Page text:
in sales; financial strength of the company; innovativeness of product

or service offered; response to adversity; and contributions to aid

community oriented projects. The Needhams have also been nominated for

the Ernst & Young award.

Scott attributes part of the company’s success to membership in

Princeton and Mercer chambers and the Princeton Corridor Rotary. He

notes the company occupies the niche between big companies like PSE&G

and the smaller firms such as Cranbury Comfort Systems. "When you

crank the numbers," says Scott, "there is a lot of market share up for


Princeton Air Conditioning, 39 Everett Drive, Building D, Princeton

Junction 08550. Joseph Needham, CEO. J. Scott Needham, president.

609-799-3434; fax, 609-799-7036. Home page:

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Biodefense Grant

Earlier this month a Princeton Corporate Plaza company received word

of an $885,641 biodefense partnership grant from the National

Institute of Allergy and Infectious Diseases (NIAID). The grant money

is expected to pay for two or three positions.

Synergy Pharmaceuticals is developing a monoclonal antibody and

vaccine against bacterial superantigen toxins. "This is something very

new in the field," says Kunwar Shailubhai, senior vice president and

principal investigator for the grant.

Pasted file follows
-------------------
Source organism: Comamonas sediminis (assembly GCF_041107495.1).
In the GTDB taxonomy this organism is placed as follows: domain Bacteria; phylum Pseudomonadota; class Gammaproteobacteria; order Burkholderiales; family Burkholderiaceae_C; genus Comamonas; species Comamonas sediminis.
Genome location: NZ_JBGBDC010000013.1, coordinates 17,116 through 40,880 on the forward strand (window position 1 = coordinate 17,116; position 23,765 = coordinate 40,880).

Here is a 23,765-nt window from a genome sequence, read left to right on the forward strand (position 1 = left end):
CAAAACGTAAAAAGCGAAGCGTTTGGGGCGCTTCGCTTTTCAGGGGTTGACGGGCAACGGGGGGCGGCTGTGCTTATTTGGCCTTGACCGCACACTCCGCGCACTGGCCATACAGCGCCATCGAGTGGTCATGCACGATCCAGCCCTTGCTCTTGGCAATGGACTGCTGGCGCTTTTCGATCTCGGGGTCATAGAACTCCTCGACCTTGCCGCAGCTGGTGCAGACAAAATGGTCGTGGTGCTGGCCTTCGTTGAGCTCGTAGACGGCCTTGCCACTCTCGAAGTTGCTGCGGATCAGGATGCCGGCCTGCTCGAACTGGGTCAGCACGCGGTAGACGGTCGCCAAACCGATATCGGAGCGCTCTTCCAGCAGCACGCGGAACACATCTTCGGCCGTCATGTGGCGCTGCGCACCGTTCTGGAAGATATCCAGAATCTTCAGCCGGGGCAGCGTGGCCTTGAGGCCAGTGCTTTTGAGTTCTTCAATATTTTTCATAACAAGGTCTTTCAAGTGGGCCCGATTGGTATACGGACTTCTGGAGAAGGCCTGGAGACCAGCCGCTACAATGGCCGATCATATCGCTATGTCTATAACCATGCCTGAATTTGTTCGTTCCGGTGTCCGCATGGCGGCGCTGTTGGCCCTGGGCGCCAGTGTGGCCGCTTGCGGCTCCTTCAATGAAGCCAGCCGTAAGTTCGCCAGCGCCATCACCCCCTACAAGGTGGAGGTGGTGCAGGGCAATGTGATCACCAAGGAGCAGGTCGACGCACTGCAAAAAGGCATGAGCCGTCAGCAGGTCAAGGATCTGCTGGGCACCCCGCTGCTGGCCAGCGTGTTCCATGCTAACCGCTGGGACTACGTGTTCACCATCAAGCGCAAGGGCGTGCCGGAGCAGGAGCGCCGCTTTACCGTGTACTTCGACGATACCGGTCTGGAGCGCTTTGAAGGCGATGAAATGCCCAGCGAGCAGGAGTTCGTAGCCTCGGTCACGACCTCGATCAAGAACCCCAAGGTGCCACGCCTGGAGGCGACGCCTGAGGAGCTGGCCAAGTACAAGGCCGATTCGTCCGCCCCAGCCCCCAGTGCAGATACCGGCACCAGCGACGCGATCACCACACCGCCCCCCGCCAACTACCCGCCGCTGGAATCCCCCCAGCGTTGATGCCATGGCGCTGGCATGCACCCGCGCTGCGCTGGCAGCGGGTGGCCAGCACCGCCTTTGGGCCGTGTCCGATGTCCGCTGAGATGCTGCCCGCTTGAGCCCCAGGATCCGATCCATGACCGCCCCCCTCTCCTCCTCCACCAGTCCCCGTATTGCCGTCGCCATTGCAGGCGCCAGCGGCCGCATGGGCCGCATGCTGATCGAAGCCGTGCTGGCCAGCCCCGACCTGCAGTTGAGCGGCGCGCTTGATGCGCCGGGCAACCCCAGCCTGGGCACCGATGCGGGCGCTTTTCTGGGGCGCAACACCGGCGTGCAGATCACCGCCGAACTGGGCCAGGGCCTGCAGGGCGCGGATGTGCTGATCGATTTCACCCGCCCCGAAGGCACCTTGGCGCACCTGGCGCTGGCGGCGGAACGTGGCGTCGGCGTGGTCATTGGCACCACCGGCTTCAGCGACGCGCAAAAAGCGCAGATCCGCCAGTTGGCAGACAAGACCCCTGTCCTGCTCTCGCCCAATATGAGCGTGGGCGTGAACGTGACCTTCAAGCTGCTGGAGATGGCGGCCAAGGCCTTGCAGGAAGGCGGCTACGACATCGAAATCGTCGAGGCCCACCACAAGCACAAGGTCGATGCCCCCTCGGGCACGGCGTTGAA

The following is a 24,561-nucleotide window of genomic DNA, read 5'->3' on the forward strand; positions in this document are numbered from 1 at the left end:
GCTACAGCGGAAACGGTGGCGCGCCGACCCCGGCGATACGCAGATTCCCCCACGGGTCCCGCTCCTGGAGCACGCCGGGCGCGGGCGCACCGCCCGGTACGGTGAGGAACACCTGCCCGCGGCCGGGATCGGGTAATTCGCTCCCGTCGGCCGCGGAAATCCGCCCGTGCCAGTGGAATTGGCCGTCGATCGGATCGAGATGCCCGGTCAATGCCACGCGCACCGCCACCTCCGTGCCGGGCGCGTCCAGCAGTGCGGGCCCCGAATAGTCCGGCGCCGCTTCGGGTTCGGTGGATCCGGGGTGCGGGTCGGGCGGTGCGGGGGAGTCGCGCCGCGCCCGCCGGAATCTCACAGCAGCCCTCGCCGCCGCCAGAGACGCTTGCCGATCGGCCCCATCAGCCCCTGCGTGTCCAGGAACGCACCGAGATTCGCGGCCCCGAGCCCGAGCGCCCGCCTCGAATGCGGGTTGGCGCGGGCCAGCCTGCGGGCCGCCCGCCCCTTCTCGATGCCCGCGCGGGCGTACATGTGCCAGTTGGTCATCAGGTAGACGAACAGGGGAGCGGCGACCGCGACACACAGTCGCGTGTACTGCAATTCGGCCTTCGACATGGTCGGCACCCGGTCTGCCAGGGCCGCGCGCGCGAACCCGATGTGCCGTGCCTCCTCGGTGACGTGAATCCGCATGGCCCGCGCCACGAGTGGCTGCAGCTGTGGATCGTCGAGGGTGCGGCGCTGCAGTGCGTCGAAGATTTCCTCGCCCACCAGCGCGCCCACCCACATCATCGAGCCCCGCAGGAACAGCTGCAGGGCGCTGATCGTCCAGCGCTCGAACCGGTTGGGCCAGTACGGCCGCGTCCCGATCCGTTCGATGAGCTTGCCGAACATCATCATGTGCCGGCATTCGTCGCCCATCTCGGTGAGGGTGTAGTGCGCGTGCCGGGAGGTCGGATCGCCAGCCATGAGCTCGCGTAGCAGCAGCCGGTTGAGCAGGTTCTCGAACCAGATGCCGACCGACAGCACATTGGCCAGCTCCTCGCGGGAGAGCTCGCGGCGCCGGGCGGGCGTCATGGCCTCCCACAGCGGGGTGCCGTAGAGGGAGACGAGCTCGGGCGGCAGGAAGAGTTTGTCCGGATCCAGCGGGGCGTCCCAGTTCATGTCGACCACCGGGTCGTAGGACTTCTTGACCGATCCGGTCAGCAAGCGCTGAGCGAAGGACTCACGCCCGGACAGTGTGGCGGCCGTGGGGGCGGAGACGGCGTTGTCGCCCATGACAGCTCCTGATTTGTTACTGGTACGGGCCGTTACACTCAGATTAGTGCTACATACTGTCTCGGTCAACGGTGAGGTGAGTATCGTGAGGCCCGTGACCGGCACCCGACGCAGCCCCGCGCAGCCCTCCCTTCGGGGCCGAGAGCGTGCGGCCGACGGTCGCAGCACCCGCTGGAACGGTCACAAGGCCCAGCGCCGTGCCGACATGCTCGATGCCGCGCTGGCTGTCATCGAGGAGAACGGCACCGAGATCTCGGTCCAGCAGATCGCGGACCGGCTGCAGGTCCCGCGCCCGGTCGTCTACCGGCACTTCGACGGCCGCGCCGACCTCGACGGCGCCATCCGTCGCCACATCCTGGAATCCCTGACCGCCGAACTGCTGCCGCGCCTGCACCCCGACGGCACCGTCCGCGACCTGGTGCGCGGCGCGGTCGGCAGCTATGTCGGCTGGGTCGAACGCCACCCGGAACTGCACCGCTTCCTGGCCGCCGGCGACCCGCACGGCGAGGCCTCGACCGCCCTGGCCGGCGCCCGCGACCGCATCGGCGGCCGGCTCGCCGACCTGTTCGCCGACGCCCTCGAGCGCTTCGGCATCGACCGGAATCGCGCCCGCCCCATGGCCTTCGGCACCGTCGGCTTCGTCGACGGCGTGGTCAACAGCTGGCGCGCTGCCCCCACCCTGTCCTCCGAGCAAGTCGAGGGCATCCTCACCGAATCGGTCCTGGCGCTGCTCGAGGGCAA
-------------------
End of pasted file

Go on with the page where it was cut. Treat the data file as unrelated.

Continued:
To head off trouble from bacterial superantigens (the particularly

lethal ones from staphyloccal and streptococcal strains), he is

working with a monoclonal antibody and an antagonist peptide. "We are

aiming for prevention and control. We are developing an antibody that

would neutralize toxins."

Synergy Pharmaceuticals developed the discovery portfolio and then

merged; it is now a wholly owned subsidiary of a public firm, Callisto

Pharmaceuticals, Inc., which trades on the American Stock Exchange.

"A biological attack that utilizes a mixture of toxins or live

bacteria readily produced in ordinary laboratories, without

sophisticated instruments, is a very real threat to U.S. citizens,"

says Shailubhai. "To handle a biological threat of this nature, there

is a tremendous need for broad-spectrum countermeasures."

The son of a government official, Shailubhai went to Udapur

University, Class of 1976, and has a PhD microbiology from the

University of Baroda in Gujarat. He came to this country to do post

doctoral work at the University of Maryland, then went to NIH and to

Monsanto Life Sciences, which sponsored his MBA. He obtained his MBA

from two institutions – St. Louis and Temple – and then joined

Synergy. He and his wife, who is also a scientist, have three


He says he moved the R&D center to New Jersey last year because he

hopes to be able to sell his tax credits. "The Pennsylvania government

didn’t offer us anything," says Shailubhai, who commutes to South

Brunswick from Pennsylvania. Gary S. Jacob is CEO of Callisto, based

in Manhattan.

Callisto is working with M.D. Anderson Cancer Center in Houston on two

cancer treatment drugs, Annamycin for relapsed leukemia, and

Atiprimod, licensed from SmithKlineBeecham, for relapsed multiple

myeloma (MM) and bone resorption.

Synergy Pharmaceuticals (KAL), 7 Deer Park Drive, Princeton Corporate

Plaza, Suite N, Monmouth Junction 08852. 732-329-2122; fax,